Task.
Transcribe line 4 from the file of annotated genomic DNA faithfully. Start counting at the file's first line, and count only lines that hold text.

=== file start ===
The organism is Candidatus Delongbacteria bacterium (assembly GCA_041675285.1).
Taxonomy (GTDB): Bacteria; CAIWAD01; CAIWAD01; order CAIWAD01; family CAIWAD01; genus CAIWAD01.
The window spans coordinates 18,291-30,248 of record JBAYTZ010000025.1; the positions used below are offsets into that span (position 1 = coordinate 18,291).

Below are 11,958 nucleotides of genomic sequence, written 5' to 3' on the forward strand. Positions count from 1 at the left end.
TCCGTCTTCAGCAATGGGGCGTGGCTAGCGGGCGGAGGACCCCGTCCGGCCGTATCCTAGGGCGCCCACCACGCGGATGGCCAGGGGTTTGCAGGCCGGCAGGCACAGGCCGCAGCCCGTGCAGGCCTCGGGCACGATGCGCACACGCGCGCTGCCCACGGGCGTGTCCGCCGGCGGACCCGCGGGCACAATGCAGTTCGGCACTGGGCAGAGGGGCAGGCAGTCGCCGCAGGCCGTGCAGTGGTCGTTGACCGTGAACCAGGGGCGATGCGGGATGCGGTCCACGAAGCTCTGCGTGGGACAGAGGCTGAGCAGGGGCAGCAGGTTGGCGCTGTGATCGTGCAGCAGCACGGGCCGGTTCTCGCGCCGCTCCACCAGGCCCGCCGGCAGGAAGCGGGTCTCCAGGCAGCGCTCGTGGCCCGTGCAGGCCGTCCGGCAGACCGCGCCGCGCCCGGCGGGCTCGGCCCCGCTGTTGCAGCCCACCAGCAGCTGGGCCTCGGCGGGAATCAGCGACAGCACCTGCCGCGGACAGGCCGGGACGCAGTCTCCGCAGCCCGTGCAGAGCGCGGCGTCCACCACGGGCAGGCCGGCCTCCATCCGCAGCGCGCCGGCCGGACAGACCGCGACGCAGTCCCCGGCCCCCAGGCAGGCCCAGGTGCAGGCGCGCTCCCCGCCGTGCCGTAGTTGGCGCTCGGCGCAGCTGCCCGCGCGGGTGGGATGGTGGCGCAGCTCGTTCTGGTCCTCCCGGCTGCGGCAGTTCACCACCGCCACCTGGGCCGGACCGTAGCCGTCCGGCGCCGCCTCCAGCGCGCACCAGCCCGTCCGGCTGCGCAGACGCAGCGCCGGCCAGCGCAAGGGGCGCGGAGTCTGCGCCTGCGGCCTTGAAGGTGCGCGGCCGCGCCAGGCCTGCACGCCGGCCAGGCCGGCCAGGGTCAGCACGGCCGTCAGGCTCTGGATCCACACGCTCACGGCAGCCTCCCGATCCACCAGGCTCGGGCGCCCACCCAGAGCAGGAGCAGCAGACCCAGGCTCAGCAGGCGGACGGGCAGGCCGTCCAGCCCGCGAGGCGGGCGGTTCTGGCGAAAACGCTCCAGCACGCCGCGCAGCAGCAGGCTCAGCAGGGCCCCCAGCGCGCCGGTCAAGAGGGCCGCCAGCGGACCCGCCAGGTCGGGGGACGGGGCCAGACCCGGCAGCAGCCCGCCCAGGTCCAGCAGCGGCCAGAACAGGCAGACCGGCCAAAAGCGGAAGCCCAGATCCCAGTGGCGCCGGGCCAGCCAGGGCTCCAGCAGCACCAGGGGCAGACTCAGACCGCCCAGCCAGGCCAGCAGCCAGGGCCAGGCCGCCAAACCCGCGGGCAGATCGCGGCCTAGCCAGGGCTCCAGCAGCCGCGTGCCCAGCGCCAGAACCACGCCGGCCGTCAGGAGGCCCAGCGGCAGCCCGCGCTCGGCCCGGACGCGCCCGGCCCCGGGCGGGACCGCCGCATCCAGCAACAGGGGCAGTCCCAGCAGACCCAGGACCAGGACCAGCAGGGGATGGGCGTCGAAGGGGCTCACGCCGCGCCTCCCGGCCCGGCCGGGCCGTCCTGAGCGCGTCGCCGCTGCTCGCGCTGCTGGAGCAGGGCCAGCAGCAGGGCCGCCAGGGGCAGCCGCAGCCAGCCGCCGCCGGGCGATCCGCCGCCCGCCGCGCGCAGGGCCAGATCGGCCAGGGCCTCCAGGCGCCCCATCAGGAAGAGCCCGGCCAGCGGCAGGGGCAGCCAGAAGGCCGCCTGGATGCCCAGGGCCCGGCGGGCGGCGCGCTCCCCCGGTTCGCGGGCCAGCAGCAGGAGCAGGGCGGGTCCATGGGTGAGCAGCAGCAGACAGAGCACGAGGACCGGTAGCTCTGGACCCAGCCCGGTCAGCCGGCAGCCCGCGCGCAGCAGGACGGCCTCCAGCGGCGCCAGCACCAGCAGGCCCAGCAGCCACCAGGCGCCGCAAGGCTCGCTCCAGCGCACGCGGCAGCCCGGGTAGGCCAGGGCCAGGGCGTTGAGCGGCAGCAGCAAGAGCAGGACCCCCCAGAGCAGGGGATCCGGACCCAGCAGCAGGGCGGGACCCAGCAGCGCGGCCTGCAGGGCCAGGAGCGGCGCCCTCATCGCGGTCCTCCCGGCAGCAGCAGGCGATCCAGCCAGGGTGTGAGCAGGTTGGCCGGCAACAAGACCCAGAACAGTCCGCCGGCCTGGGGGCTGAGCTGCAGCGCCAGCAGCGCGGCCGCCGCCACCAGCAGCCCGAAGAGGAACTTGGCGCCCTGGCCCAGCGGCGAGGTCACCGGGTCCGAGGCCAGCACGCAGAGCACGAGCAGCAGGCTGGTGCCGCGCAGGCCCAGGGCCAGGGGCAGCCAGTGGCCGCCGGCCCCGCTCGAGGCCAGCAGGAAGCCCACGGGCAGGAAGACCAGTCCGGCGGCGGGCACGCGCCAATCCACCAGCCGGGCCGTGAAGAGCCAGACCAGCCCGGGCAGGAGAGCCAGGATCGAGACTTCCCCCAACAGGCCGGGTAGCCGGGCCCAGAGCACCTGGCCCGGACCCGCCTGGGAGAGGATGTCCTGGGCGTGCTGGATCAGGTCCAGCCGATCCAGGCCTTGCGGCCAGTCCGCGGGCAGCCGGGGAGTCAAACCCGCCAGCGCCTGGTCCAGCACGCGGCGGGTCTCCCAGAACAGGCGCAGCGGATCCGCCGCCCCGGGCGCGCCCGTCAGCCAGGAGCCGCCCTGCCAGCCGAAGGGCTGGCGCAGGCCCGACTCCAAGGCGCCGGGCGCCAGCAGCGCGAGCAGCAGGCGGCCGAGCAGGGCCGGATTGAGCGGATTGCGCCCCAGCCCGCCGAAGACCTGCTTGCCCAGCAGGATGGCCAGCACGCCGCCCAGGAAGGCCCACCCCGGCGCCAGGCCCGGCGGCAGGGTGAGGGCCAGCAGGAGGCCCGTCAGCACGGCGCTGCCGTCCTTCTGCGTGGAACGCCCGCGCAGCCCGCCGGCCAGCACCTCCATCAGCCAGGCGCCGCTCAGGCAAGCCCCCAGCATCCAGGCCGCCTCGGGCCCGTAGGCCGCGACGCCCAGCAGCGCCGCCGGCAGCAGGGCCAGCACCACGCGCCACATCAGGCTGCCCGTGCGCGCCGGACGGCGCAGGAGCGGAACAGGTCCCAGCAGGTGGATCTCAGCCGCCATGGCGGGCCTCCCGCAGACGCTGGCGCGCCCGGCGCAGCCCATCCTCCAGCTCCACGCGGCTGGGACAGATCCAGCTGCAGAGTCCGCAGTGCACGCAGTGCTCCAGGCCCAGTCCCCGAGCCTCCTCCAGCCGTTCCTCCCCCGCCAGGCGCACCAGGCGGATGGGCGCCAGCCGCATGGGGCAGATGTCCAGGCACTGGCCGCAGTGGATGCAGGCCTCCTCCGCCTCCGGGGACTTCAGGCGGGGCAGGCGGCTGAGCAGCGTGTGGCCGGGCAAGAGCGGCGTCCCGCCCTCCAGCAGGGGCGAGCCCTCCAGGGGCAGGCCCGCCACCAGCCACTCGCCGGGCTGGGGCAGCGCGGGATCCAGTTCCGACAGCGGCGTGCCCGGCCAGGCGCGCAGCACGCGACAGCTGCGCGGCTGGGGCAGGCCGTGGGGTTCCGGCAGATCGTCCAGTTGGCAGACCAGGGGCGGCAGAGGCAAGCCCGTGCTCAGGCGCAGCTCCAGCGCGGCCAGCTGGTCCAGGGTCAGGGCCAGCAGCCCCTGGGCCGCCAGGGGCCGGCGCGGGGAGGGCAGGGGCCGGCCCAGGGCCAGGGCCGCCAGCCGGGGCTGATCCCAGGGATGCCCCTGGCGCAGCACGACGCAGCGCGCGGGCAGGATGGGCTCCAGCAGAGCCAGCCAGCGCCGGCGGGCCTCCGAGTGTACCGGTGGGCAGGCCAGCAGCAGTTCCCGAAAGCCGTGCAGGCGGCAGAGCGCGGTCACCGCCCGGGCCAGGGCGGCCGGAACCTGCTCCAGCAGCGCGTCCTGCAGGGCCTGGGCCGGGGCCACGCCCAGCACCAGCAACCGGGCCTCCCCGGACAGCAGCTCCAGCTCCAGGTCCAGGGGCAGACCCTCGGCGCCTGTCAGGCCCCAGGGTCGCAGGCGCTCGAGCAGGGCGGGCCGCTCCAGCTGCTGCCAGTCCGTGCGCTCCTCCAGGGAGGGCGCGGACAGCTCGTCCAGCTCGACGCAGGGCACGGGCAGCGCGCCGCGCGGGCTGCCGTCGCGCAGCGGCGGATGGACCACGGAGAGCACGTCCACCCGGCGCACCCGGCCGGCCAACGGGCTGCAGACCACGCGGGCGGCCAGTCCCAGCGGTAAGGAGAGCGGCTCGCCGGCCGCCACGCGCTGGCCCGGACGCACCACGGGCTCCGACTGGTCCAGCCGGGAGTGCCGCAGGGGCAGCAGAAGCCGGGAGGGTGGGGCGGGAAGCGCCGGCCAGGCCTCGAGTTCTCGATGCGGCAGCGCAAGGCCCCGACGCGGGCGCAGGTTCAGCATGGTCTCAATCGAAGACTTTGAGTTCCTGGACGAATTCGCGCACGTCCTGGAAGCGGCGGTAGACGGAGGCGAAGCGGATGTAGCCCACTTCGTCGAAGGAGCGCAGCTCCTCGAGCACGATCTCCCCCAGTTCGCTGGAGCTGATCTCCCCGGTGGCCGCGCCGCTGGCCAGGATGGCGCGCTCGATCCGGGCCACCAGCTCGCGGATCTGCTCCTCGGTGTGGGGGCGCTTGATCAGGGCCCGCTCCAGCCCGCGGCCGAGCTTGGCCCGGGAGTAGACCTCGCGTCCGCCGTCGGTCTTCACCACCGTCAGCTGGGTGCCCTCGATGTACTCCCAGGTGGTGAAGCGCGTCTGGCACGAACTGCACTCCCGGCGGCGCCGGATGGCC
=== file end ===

Below are 11,958 nucleotides of genomic sequence, written 5' to 3' on the forward strand. Positions count from 1 at the left end.